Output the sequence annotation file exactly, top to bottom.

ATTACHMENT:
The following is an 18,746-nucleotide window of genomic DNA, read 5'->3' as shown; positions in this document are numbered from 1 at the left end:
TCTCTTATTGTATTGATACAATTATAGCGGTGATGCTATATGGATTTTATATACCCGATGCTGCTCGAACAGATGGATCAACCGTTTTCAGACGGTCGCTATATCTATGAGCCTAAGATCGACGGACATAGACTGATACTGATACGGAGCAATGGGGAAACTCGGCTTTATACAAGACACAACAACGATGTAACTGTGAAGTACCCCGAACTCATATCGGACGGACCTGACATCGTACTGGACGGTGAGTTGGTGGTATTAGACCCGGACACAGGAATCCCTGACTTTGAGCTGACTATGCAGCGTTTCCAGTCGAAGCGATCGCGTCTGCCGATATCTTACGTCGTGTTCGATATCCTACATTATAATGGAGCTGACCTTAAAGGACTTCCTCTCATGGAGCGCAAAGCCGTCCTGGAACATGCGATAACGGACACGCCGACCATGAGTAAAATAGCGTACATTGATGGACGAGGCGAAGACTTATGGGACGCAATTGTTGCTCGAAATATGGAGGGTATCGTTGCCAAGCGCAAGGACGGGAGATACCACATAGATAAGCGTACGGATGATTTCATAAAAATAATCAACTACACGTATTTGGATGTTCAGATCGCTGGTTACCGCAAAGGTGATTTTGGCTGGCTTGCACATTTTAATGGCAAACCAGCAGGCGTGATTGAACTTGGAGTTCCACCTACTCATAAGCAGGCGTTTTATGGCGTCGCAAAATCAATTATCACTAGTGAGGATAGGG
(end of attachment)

The following is an 18,746-nucleotide window of genomic DNA, read 5'->3' as shown; positions in this document are numbered from 1 at the left end:
TCTCTTATTGTATTGATACAATTATAGCGGTGATGCTATATGGATTTTATATACCCGATGCTGCTCGAACAGATGGATCAACCGTTTTCAGACGGTCGCTATATCTATGAGCCTAAGATCGACGGACATAGACTGATACTGATACGGAGCAATGGGGAAACTCGGCTTTATACAAGACACAACAACGATGTAACTGTGAAGTACCCCGAACTCATATCGGACGGACCTGACATCGTACTGGACGGTGAGTTGGTGGTATTAGACCCGGACACAGGAATCCCTGACTTTGAGCTGACTATGCAGCGTTTCCAGTCGAAGCGATCGCGTCTGCCGATATCTTACGTCGTGTTCGATATCCTACATTATAATGGAGCTGACCTTAAAGGACTTCCTCTCATGGAGCGCAAAGCCGTCCTGGAACATGCGATAACGGACACGCCGACCATGAGTAAAATAGCGTACATTGATGGACGAGGCGAAGACTTATGGGACGCAATTGTTGCTCGAAATATGGAGGGTATCGTTGCCAAGCGCAAGGACGGGAGATACCACATAGATAAGCGTACGGATGATTTCATAAAAATAATCAACTACACGTATTTGGATGTTCAGATCGCTGGTTACCGCAAAGGTGATTTTGGCTGGCTTGCACATTTTAATGGCAAACCAGCAGGCGTGATTGAACTTGGAGTTCCACCTACTCATAAGCAGGCGTTTTATGGCGTCGCAAAATCAATTATCACTAGTGAGGATAGGG